However, not everyone shares the enthusiasm of the IAF commanders. LM have set up a global supply chain and States-wide manufacturing network to ensure that any cost over-runs will be outweighed by resultant job losses should anything go wrong, essentially making the F-35 “too big to fail”. At the currently authorized production level it could be 30 years before the initial US order is met, and with other countries joining the program, and the effects of Covid-19 slowing down many aspects of production, that total may never be achieved.

“It’s an expensive machine, and it’s expensive to maintain, in large part because of the stealth technology, that is more advanced than anywhere else,” said LM CEO James Taiclet recently. He continued that LM is working to improve the F-35’s affordability, saying that the goal of reducing its cost per flight hour to $25,000 – comparable to current F-15 Eagle and F-16 Fighting Falcon jets –  is achievable. LM claim those costs right now are in the region of $36,000 whilst other sources say the figure may be over $40,000. For our initial fleet of 50 fighters flying an hour a day each, that comes in at anything between $250-400 Million dollars a year, which may well not come out of Israel’s Military Aid package from the US.

 

A trio of Adirs approach Nevatim AFB after their delivery flight from the US – authors photo

In a recent speech, Rep. John Garamendi (D-Calif.), chairman of the House Armed Services Readiness subcommittee, singled out the “huge problem” with the F-35: “We buy more planes [but] we’re not able to maintain the older ones, so the more we buy, the worse the overall performance has  been. That is going to stop.” This is a reference to a shortage of spare parts and trained personnel to maintain the jets at allegedly 80 separate locations. It also alludes to the cost of upgrading hundreds of the earliest F-35s to the newest standard, currently estimated at a cool $12.1 billion. He continued at a hearing before two key House subcommittees “The easy days of the past are over don’t expect more money. Do not expect to have more planes purchased than authorized in the president’s budget [this year]. That’s not going to happen.” Garamendi however, is not the first Congressman to criticize the F-35 program. In March, Rep. Adam Smith, D-Wash., the head of the House Armed Services Committee, called the F-35 a “rathole.” Smith suggested the Pentagon should “cut its losses” and invest in a range of jets, a suggestion that has taken on more relevance with the USAF actually ordering up to 144 new versions of the venerable F-15 and looking at a “four-and-a-half gen” low-cost fighter to replace other legacy types.

As well as costs there are other concerns, and citing a report from the Pentagon’s operational testing office, a Bloomberg news essay writes that the F-35 currently has 871 software and hardware “deficiencies.” I have not seen the report so it is not clear what the specific elements of the deficiencies are, or what kinds of impact they may have upon F-35 mission readiness or performance. Whilst not denying the figure, LMs F-35 spokesman Brett Ashworth said “…approximately 70% of these items are categorized as low priority or are with the F-35 Joint Program Office (JPO) for resolution. There are currently no CAT 1A (risk to life or limb) and 10 open CAT 1B (mission impacts) deficiency reports. Nine of these have closure resolution plans, with seven already delivered to the government awaiting action. The other is currently being reviewed by the JPO”.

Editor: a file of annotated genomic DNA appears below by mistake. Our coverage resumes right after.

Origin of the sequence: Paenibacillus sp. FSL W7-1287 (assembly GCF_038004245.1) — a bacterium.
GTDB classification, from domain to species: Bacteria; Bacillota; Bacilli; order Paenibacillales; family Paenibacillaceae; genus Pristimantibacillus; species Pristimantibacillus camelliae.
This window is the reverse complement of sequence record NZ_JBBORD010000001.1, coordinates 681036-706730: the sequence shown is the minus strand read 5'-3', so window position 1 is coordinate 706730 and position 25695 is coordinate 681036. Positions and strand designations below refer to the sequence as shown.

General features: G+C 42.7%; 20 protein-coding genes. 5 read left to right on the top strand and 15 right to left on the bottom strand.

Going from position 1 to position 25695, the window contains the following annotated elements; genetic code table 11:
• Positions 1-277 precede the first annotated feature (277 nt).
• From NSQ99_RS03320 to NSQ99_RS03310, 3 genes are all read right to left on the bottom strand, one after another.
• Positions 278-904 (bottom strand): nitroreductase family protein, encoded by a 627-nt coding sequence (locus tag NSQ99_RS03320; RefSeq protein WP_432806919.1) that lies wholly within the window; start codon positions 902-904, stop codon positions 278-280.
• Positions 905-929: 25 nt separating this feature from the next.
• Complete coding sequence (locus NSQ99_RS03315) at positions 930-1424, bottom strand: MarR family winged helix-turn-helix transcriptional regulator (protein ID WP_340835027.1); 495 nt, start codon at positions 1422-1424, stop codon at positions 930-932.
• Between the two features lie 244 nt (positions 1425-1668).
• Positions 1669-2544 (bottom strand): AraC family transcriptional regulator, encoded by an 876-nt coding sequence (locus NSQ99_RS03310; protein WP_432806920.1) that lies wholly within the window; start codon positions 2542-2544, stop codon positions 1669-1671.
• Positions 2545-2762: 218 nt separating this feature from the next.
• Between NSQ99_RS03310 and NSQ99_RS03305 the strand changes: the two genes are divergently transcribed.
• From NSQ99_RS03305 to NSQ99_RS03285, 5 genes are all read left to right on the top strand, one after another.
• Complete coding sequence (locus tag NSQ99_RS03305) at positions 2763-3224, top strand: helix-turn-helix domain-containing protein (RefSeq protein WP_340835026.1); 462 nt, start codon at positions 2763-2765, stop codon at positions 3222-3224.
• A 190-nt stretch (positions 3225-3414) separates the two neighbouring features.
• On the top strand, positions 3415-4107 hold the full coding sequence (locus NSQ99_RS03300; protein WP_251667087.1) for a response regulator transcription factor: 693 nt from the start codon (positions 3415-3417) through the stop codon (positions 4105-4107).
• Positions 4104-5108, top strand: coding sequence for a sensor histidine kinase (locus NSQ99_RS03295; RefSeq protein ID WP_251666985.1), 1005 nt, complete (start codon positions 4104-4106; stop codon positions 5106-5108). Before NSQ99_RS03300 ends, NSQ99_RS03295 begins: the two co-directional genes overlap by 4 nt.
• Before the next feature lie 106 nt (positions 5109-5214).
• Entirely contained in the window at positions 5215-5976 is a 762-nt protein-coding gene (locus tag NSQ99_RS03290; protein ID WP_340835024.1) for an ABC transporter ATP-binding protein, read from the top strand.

The IAFs dedicated test Adir, AS15 landing at Tel Nof – photo courtesy Avger Idan

One area of focus is clear: software. F-35 development has for years rested in large measure upon incremental software upgrades, iterations or “drops” of new technology intended to massively expand aircraft performance. Each successive software drop has introduced the ability of the F-35 to operate more weapons, improve processing functionality and widen its mission envelope. LM together with customer services and nations are now working on what’s called a Block IV software drop, a move intended to even further increase its effectiveness, but again, fraught with challenges.

For a “new” program such “unforeseen” costs and setbacks such as these might be expected and acceptable. For a program 20 years on from first flight it sounds excessive. But what must also be taken into account is that much of what goes into the F-35 is “cutting-edge” technology, and each “fix” or upgrade takes the Adir further ahead of the field, and there can be no price on that for Israel’s safety and security, especially with some of our neighbors joining the program in the near future.

Whilst it may not be the last manned fighter for the IAF, it is certainly the most exciting and technically advanced, and likely to be around well past the middle of the 21st Century. The IAF expects a further six aircraft later this year, and six more of the so called Low Rate Initial Production (LRIP) variant in 2022, after which we might see some of the promised Israeli systems entering the Adir after aircraft 39. Exciting times indeed for the IAF.

About the Author
David Weinrich has dedicated his life to chasing military aircraft for fun, in Europe, the Americas, the Far East and for the past 27 years, at home in Israel. He photographs them, underlines them in his books (quill & parchment, please), escorts foreign "plane spotters" to the farthest corners of Israel and now writes a Blog about them for the Times of Israel.